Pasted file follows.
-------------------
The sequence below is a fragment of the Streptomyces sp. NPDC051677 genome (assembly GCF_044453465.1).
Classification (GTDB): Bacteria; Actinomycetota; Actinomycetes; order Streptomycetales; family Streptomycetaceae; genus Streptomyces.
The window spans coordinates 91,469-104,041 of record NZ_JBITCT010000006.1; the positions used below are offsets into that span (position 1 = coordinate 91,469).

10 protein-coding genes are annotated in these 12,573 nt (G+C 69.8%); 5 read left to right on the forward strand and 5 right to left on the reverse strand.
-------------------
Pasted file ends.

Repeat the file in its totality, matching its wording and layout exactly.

The sequence below is a fragment of the Streptomyces sp. NPDC051677 genome (assembly GCF_044453465.1).
Classification (GTDB): Bacteria; Actinomycetota; Actinomycetes; order Streptomycetales; family Streptomycetaceae; genus Streptomyces.
The window spans coordinates 91,469-104,041 of record NZ_JBITCT010000006.1; the positions used below are offsets into that span (position 1 = coordinate 91,469).

10 protein-coding genes are annotated in these 12,573 nt (G+C 69.8%); 5 read left to right on the forward strand and 5 right to left on the reverse strand.